Creative Confidence: Unleashing the Creative Potential Within Us All

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We all know (don’t we?) that the best way out of a creative rut is to do something different. To shake things up with some crazy music, a walk in the fresh air, a chat with a stranger in the lunch line. In work—and in life in general—we people tend to settle into our daily habits and patterns of thought. This gets us through our days, but it doesn’t stretch our creative muscles.

In the book Creative Confidence: Unleashing the Creative Potential Within Us All, authors David Kelley and Tom Kelley argue that if we want to label who we are or what we do “creative”, we need to move away from following familiar routes and instead explore new places in new ways. We need to ask smart questions, frame problems thoughtfully and act quickly, challenging ourselves to better our world with the best possible products, services and ideas. They show us how to move past our fear of the unknown and the assumptions we hold that stifle our creative confidence.

The Kelley brothers combined are a powerhouse of creativity. David Kelley is the creator the d.school: Institute of Design at Stanford University, a multi-discipline design school that focuses on innovation, collaboration and learning by doing. He’s also the founder of IDEO, a global innovation and design firm. Tom Kelley is a leading innovation speaker, as well as a partner at IDEO and the author of The Art of Innovation and The Ten Faces of Innovation. They’re veterans in the field of creativity, and they have some great stories to share.

Their book is full of anecdotal accounts of people who have overcome barriers to success by exercising creativity and design-driven innovation. It examines both solo work and group dynamics, with suggestions on how to collaborate effectively across disciplines and build a strong creative culture in your workplace. There are tons of practical tips, from “how to best observe and understand human behaviours” to “how to prototype a service in half an hour or less”.

David and Tom proclaim with gusto that everyone is creative, and our creativity truly is like a muscle that can be strengthened with practice. Working that muscle —growing stronger and more flexible with practices outlined in this book—is what will help us leap out of the rut of routine and into the space opened by inspiration, innovation and action. And it’s in this space that we realize our potential and change the world around us.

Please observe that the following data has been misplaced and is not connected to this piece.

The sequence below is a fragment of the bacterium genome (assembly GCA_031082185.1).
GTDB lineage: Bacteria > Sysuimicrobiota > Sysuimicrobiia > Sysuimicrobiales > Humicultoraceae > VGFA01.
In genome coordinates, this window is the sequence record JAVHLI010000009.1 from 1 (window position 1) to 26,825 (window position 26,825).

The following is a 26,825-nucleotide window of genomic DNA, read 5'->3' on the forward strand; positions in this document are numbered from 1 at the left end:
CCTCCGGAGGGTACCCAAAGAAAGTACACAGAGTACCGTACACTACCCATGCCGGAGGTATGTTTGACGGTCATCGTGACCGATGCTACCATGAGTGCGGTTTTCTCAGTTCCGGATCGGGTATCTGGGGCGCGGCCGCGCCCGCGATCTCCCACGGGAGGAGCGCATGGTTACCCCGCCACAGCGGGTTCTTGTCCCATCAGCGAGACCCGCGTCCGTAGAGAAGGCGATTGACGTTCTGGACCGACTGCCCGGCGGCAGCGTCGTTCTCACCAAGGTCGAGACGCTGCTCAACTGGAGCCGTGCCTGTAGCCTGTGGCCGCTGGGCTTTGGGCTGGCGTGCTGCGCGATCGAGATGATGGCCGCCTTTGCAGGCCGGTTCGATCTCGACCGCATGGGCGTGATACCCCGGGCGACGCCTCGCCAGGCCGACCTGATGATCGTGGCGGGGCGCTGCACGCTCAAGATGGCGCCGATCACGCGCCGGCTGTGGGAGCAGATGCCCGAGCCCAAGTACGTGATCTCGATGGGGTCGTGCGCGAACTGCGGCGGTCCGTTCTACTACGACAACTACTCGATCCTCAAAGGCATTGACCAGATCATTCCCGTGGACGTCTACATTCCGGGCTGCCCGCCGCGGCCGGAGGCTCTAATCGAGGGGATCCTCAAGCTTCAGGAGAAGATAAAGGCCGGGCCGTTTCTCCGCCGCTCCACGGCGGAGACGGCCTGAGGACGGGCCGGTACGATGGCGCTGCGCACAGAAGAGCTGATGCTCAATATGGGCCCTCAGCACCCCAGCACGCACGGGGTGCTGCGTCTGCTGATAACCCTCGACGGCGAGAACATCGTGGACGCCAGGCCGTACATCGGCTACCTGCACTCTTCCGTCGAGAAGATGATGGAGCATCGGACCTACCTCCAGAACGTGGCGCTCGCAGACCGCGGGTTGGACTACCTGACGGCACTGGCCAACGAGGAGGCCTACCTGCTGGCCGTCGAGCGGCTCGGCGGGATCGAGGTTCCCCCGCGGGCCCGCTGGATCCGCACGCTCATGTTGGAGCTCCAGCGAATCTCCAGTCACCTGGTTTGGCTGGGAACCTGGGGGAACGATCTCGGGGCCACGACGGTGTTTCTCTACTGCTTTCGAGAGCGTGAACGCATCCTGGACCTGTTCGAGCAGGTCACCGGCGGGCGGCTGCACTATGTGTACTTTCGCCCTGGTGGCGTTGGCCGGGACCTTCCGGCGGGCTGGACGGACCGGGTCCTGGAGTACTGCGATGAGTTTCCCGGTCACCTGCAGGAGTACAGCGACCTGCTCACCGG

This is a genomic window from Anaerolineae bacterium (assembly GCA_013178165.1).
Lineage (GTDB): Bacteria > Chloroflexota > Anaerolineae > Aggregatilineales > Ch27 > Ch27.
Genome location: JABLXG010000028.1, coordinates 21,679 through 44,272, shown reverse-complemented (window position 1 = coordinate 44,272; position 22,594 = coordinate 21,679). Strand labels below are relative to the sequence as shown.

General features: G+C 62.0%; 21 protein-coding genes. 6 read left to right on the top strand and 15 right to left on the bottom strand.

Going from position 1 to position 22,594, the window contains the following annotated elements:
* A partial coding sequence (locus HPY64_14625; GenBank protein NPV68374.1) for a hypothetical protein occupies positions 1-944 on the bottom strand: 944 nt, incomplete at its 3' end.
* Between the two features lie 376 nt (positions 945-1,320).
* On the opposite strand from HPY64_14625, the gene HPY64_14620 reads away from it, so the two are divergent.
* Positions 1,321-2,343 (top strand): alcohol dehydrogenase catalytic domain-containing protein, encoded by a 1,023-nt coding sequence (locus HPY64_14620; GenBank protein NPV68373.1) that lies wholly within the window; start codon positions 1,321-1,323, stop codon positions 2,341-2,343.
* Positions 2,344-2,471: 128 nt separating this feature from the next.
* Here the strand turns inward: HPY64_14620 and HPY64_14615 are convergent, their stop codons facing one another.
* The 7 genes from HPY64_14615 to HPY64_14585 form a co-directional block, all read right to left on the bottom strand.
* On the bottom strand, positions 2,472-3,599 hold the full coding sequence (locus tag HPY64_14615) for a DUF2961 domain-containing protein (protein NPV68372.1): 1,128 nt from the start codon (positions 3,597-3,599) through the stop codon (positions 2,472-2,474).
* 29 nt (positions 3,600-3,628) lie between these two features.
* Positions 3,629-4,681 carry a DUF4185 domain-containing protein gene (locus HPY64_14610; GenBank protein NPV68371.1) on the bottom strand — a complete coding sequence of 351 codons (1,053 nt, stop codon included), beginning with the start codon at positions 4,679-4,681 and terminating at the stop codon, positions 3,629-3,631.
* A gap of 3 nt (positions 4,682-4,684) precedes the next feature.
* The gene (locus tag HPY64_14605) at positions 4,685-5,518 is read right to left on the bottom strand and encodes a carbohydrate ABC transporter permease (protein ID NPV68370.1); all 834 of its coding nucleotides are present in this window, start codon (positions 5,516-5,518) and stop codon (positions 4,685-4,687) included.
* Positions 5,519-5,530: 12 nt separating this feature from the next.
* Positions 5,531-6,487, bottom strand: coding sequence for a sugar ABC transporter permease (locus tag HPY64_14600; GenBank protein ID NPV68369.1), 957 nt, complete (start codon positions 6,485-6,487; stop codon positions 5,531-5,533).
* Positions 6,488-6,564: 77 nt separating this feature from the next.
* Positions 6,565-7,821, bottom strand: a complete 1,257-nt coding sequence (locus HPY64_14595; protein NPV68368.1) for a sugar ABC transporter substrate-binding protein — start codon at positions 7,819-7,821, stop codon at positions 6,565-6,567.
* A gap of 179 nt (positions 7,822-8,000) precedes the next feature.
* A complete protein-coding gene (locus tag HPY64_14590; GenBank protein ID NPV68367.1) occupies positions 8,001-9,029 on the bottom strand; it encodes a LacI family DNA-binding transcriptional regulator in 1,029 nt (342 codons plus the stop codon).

Little House in the Illustration

I welcome any opportunity to illustrate, and was really excited when a client asked me to develop an illustration to be used in a fundraising campaign for the restoration of an 1803 timber cabin.

The main challenge in illustrating the cabin was that my point of reference—the cabin in early 2015— looked like this:

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As you can see, it’s a little choppy, a little snowy. It’s a little wrecked.

Poor little cabin.

However, after researching the appearance of finished timber cabins from the very early 19th century (including porch and shingle styles) I developed this illustration:

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The simple style suited the client’s requirements exactly and allowed for some flexibility in the appearance of the final restoration. They were really pleased with the final result and have used the illustration in a variety of applications, from letterhead to reports.

It’ll be great to see this little timber cabin in all of its restored glory!

 

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Keeping company

Working independently can sometimes get lonely. I’ve been hauling out my sketchbook more often and building some collages, and in doing so I’ve managed to introduce some critters to my workspace.
I suppose on some level they do keep me company, but most of all they keep me challenging myself and having fun. Here’s a few from the menagerie:

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The early bird dons a snazzy suit while keeping his eye on the prize.

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Not to be outdone, Frogwoman keeps her finger on the pulse of the pond by reading the lily pad first thing every morning.
Then she’s off for the day, letting her dreams soar.

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Rabbit is Rabbit. He’s quiet.
Brooding.
Late, again.

(One Last Note on) How a Graphic Designer Can Help Your Business

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Great visuals need to work hard and be creative & smart—just like a graphic designer!

As a wee finale to my last couple of posts, I’m going to further my “graphic-designers-are-good-for-business” theory.